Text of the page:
The latest budget gun to emerge from Turkey takes inspiration from the popular Beretta brand, offering no-nonsense styling and surprisingly good shooting qualities

This month’s test focuses on an ATA SP over-and-under – a product imported by Wild Hunter, a Republic of Ireland-based company. The black-actioned, 28” all-rounder weighs in at about 8lbs and has a relatively modest RRP of £949. It appears to be a fairly blatant copy of a Beretta 600 series/Silver Pigeon-type gun. The test gun has a steel action, black-finished as noted. There is also a silver-finished model which is a little more expensive for some reason, and an alloy-actioned gun (with steel inserts) at £835. To put this into context, the cheapest Beretta Silver Pigeon has an official price tag of £1,600 now.

First impressions of the ATA are good, both with regard to its looks and its engineering. I thought the action looked ‘businesslike’ (I wish Beretta would offer the plain black action again). I did not have the chance to take the wood off, but, externally, it is a dead ringer for a Beretta with the same barrel shoulders, the same conical locking bolts, mating with recesses in the monobloc, and similar cocking rods, too. The ejector work on the monobloc looks very Beretta-like, too. The only external difference that was immediately obvious was the form of the safety thumb-piece cum barrel selector. This did not have the small horizontal slider of the Gardonne gun, but rather the whole safety moved to change barrels in the manner of a Browning (which I find less fiddly).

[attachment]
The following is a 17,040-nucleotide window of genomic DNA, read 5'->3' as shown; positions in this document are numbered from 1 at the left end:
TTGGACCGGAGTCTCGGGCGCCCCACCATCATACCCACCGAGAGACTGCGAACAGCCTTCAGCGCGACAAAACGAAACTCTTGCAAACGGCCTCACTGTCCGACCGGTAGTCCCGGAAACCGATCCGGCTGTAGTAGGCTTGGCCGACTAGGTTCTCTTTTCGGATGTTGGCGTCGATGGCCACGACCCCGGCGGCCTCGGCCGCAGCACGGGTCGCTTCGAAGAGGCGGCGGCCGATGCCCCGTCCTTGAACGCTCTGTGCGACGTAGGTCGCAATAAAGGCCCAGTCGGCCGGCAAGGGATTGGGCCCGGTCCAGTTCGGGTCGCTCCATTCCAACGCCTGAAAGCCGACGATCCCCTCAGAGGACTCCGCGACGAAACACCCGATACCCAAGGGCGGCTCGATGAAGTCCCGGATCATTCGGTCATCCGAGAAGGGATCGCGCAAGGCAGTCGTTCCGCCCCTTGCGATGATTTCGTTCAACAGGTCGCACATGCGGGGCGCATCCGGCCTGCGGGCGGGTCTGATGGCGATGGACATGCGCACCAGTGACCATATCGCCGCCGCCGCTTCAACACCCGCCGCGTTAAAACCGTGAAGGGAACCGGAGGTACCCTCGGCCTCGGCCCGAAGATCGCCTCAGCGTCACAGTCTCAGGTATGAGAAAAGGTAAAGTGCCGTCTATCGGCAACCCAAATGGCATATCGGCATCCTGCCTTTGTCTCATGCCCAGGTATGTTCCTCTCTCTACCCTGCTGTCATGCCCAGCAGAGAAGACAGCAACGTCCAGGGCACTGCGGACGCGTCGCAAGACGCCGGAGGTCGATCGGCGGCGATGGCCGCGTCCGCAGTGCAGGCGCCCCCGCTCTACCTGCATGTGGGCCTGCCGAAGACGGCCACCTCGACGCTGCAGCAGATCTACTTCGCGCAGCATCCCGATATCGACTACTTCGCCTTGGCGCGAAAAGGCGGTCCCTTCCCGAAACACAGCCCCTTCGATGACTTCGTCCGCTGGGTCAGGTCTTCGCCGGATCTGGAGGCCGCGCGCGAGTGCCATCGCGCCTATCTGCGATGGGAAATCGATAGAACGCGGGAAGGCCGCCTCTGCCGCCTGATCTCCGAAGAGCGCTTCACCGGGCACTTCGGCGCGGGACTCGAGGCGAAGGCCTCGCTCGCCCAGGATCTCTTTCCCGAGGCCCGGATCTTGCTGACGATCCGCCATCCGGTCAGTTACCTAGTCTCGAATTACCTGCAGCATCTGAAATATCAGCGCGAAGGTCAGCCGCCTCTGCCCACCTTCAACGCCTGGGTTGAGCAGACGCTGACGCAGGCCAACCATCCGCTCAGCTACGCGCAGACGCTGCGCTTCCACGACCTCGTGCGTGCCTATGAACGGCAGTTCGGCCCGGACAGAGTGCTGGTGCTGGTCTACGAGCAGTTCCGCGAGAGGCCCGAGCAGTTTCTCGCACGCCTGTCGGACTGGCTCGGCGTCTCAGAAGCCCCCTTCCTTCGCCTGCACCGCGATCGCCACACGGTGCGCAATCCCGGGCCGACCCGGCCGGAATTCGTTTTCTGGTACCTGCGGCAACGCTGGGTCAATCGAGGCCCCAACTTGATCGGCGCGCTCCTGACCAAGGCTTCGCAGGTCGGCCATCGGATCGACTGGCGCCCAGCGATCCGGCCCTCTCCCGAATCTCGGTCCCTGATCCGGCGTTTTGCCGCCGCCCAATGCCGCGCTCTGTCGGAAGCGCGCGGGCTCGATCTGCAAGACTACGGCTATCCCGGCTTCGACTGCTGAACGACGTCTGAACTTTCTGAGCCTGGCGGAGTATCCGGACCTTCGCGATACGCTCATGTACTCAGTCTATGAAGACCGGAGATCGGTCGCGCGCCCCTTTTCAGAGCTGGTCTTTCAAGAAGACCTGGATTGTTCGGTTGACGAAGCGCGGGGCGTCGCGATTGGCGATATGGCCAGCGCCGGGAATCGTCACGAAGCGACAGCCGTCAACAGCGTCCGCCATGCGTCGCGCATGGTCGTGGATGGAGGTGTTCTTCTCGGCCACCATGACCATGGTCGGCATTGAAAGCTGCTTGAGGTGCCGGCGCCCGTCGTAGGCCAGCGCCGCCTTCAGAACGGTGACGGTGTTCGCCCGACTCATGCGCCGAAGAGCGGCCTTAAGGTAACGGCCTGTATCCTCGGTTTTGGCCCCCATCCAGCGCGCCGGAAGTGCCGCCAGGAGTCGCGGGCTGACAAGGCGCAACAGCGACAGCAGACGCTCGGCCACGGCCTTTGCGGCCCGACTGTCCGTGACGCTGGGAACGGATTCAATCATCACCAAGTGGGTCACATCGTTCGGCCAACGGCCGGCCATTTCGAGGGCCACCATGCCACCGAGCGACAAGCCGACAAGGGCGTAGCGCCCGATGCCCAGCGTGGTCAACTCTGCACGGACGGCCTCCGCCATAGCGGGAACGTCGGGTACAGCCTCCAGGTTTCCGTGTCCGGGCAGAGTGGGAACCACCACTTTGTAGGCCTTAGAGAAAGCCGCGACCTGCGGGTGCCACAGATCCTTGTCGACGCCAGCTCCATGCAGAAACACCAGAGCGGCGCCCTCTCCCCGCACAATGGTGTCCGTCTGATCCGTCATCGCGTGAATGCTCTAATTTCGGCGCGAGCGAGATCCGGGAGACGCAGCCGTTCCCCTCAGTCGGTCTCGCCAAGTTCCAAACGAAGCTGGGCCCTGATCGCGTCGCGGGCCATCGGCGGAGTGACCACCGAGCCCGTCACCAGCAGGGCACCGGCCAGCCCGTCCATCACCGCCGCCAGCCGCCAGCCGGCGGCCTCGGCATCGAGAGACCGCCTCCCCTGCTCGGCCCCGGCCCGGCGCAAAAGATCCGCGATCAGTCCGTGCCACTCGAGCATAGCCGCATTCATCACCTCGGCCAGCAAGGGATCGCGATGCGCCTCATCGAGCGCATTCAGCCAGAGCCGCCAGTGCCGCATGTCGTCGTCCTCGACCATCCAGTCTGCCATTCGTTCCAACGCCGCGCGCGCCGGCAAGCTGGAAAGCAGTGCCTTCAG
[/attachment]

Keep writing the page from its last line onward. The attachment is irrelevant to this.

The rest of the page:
When I tried the trigger (and the pulls were not too heavy with only a little creep evident), it was also interesting to note that the trigger function is mechanical, not recoil operated as in nearly all Berettas. Personally, I prefer a mechanical trigger (and most Berettas by the way are quite easily converted if your gunsmith knows the secret) because it is not ammunition dependent. I liked the form of the trigger blade and the matt gold finish did not look bad at all (much better than the shiny gold plating which sometimes afflicts guns).

Any other differences to Beretta? The fore-end of the ATA which, like the grip, is laser-chequered and oil-finished, has a push button release rather than a lifting latch. Nothing wrong with that either; actually it is my preference (because I find the latches and their surround can transmit heat to the hand when they get hot). When you look at the proof marks, struck in the UK because Turkey is not a member of CIP as far as I am aware, you will note tightish bore dimensions of 18.3 and 18.4mm (like an old Beretta), 3”, (76mm) chambers, and, reassuringly, fleurs-de-lys steel shot-friendly marks. The monobloc itself looks nearly identical to a Beretta one. The sighting rib, a sensible, do-anything 8mm ventilated design, was well presented, as were the bores.

All good thus far. Any negatives? I did not particularly like the styling of the fore-end. And, the stock, though of reasonable length (14¾” – longer than the Turkish norm), was quite low in the comb. There was about 2½” of drop at heel, too much for most people (Mr Average may find the wrong eye taking over on occasion if he applies normal cheek pressure). The general form of the butt, which is made from adequately figured wood and finished with a shortish, black rubber-faced recoil pad, was okay save for the excessive drop. The grip is relatively tight, but comfortable (like the fullish comb) and there is a palm swell. My own ideal would be for a semi-pistol grip without the bulge. There was one other thing I noted, the gun did feel to be a little loose as it opened towards full gape. There was no issue with the jointing though.

Technical Specification

Make: ATA

Model: SP over-and-under

Bore: 12

Chamber: 3” fleurs-de-lys superior proof for steel shot

Barrels: 28” (with 26 and 30” options)

Rib: 8mm vented

Chokes: Multi - similar to Beretta Mobil - five supplied

Weight: 8lbs approx.

RRP: £949

We like:

The black action

The mechanical trigger

The sensible stock length

The value

We dislike:

The low comb

The feeling of looseness at full gape